Only one Science Museum Director has come from an academic background in the history of science. Dr Frank Sherwood Taylor was at the helm for a little over five years from 1950. 70 years ago he had just completed his two-year period in office as President of the British Society for the History of Science; again, he is the only Director to have held that office.
It is fascinating to look into how a historian approached running the museum. Sherwood Taylor was a very distinctive appointment; he had written a doctorate about Ancient Greek alchemy, was author of dozens of books on science ancient and modern, and was a prominent convert to Roman Catholicism. It has been said that his appointment was a bit of a surprise because the museum had been looking for an ace administrator, instead of which they got an ‘urbane intellectual’.
In fact, Sherwood Taylor was not a fusty academic, but someone who wanted to change the museum dramatically. He argued for sensitivity to the needs of the museum’s visitors, promoting more vivid and dramatic displays. He arranged for the first visitor studies to be undertaken at the museum, and he favoured the acquisition of dramatic and attractive objects, including Philippe Jacques de Loutherbourg’s now famous but then unknown oil painting, Coalbrookdale by Night. This infuriated the deputy keeper of chemistry, who complained about its romantic and misleading depiction of metallurgy.
We see Sherwood Taylor’s historian’s training coming to the fore in proposals he made to the museum’s Advisory Council in a lengthy policy document he presented to them in July 1951. Here he voiced two minority – and to some extent unpopular – ideas that have now come to be a normal part of how museums function. He argued that the museum should be like other great national institutions by deliberately building a large collection of objects beyond those on display. Until the Second World War, the museum displayed virtually its entire collection in its South Kensington galleries. Curators limited their collecting as they awaited the construction of new extensions to house the greater numbers of objects needed to show the ever-growing fields of science and technology. He solved this by drawing on his firm ideas of what the visiting public needed:
The preservation of extensive historical collections is … chiefly important to the historian, the scholar and the scientist … while the display of broad historical developments is chiefly required by the general public without specialized knowledge. The difference between their requirements is chiefly in respect of the quantity of material to be acquired, and its presentation.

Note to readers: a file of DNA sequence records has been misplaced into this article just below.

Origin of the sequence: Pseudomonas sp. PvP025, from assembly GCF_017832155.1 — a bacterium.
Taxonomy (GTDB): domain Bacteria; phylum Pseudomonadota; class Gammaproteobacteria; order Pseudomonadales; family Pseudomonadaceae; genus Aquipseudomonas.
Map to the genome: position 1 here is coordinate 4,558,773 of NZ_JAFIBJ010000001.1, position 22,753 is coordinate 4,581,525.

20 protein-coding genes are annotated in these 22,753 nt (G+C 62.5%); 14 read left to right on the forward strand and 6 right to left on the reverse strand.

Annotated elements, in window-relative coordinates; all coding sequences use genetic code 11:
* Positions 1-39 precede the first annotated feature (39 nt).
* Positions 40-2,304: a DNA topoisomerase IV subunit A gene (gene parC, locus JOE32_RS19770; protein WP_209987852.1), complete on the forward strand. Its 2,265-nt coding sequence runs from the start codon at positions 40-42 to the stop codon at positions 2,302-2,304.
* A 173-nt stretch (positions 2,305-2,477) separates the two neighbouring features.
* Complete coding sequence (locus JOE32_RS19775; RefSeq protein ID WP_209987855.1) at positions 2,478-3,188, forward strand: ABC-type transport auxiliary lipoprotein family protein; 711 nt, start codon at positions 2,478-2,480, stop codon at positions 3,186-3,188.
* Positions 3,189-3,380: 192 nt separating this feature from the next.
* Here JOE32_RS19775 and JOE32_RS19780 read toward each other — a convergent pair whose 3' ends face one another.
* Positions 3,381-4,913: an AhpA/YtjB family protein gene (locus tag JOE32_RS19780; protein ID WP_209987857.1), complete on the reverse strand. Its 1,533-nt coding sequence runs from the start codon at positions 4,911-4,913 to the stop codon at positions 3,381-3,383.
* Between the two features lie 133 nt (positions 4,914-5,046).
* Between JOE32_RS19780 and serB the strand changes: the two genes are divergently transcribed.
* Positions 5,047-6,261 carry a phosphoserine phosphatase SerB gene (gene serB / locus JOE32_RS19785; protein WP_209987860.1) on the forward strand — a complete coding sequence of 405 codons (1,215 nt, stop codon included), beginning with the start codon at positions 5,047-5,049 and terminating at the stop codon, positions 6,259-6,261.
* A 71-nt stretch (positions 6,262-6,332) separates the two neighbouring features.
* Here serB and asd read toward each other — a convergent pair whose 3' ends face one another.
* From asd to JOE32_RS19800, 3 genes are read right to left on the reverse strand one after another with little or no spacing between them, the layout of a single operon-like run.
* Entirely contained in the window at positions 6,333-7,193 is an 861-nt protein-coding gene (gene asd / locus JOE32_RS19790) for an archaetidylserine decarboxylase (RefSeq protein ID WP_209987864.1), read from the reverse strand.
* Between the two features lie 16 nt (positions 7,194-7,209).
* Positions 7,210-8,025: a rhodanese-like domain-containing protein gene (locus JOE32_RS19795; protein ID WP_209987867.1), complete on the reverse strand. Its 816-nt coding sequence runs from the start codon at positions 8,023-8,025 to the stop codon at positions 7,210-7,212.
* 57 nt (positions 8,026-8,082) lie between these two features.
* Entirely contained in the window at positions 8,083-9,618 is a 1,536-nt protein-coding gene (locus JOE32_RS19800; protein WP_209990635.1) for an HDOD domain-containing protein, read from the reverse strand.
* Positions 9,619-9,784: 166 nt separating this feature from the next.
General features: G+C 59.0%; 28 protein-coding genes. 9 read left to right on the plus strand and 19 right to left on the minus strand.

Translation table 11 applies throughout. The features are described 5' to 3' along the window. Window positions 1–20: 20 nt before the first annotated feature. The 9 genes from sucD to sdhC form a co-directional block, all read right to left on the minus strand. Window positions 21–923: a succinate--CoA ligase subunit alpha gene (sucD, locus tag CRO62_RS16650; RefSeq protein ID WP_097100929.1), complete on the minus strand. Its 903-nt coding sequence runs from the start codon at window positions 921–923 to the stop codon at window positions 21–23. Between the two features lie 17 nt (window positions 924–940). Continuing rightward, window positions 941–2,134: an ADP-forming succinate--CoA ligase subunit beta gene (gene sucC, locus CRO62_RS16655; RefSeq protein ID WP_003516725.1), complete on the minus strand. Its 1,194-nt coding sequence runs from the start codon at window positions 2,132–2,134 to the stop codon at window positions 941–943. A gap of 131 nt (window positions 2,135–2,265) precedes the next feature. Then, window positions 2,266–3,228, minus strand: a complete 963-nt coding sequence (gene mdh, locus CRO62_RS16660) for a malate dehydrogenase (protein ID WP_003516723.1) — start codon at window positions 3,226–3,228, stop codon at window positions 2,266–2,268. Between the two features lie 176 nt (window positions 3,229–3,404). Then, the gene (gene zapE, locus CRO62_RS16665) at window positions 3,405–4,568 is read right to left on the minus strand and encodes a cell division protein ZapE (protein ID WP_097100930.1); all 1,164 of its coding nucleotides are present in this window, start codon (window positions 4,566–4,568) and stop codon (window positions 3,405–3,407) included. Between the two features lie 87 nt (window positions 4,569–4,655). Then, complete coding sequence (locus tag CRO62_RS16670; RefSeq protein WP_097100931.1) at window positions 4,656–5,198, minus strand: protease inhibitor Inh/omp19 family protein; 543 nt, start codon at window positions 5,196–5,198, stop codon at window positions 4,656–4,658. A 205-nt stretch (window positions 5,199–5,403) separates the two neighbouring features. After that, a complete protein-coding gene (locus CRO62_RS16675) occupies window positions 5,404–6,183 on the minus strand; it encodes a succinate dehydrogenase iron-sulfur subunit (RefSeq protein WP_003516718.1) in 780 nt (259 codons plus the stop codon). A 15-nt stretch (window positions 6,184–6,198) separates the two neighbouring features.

The public should have their displays of ‘broad historical developments’ presented in vivid ways, but the experts could still consult the detailed series of objects that would now be held elsewhere. Fast forward 70 years, and this is the museum we have today – with the many collection items not on display stored at the National Collections Centre in Wiltshire, which will open for public tours, school and research visits from 2024.
Sherwood Taylor had less luck with his other radical proposal, to transform the display of the collection in the museum. Up to that date every gallery in the museum was devoted to a single collection – textile machinery or acoustics for example. The galleries followed a uniform approach, laying-out the objects to show ‘lines of development’ in the objects shown, with the latest products shown separately in each gallery. The Children’s Gallery and temporary exhibitions were the only exception to this rule. Sherwood Taylor had a different idea: why not lay out the galleries by historical period instead of by discipline? That way it would be possible to show the connections between subjects, and you could put them in attractive period settings – as had just been done at the V&A.
The early fifties was a hard time to be Director. Postwar limits on spending meant staff cuts and delays to the construction of the museum’s much needed westward extension, the building that now holds Making the Modern World and Information Age, Flight, and much of Medicine: The Wellcome Galleries. Sherwood Taylor was never to see the historically-organised galleries now in the museum such as Science City or Making the Modern World, as he died in post in 1956.
And what of his faith? This man had a dramatic conversion experience in 1941, published several books about religion, and broadcast on BBC Radio about his beliefs. But he seems never to have brought his religious convictions to work, even though a fellow believer wrote to him on his appointment saying: ‘The Vatican will be pleased’.
If you’d like to know more, Tim’s article about Sherwood Taylor has recently been published in The British Journal for the History of Science.